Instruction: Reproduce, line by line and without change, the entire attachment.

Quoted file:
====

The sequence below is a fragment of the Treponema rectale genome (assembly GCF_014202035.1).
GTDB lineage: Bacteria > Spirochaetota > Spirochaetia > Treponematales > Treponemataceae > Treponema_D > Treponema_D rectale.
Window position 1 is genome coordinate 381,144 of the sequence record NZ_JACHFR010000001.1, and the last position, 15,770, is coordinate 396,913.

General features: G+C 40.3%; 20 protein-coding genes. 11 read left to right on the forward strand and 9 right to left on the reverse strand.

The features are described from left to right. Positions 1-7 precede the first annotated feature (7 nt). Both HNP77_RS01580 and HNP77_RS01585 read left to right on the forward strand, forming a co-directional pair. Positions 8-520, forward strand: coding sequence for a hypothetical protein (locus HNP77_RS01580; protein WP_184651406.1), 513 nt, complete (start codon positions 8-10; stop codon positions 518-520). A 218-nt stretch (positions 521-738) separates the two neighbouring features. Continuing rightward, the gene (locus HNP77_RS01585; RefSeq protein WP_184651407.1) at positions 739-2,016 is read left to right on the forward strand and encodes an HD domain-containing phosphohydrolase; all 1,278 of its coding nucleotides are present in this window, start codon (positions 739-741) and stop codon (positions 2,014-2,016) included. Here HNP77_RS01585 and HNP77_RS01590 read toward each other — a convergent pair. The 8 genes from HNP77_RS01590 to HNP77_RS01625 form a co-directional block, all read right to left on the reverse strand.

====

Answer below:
The sequence below is a fragment of the Treponema rectale genome (assembly GCF_014202035.1).
GTDB lineage: Bacteria > Spirochaetota > Spirochaetia > Treponematales > Treponemataceae > Treponema_D > Treponema_D rectale.
Window position 1 is genome coordinate 381,144 of the sequence record NZ_JACHFR010000001.1, and the last position, 15,770, is coordinate 396,913.

General features: G+C 40.3%; 20 protein-coding genes. 11 read left to right on the forward strand and 9 right to left on the reverse strand.

The features are described from left to right. Positions 1-7 precede the first annotated feature (7 nt). Both HNP77_RS01580 and HNP77_RS01585 read left to right on the forward strand, forming a co-directional pair. Positions 8-520, forward strand: coding sequence for a hypothetical protein (locus HNP77_RS01580; protein WP_184651406.1), 513 nt, complete (start codon positions 8-10; stop codon positions 518-520). A 218-nt stretch (positions 521-738) separates the two neighbouring features. Continuing rightward, the gene (locus HNP77_RS01585; RefSeq protein WP_184651407.1) at positions 739-2,016 is read left to right on the forward strand and encodes an HD domain-containing phosphohydrolase; all 1,278 of its coding nucleotides are present in this window, start codon (positions 739-741) and stop codon (positions 2,014-2,016) included. Here HNP77_RS01585 and HNP77_RS01590 read toward each other — a convergent pair. The 8 genes from HNP77_RS01590 to HNP77_RS01625 form a co-directional block, all read right to left on the reverse strand.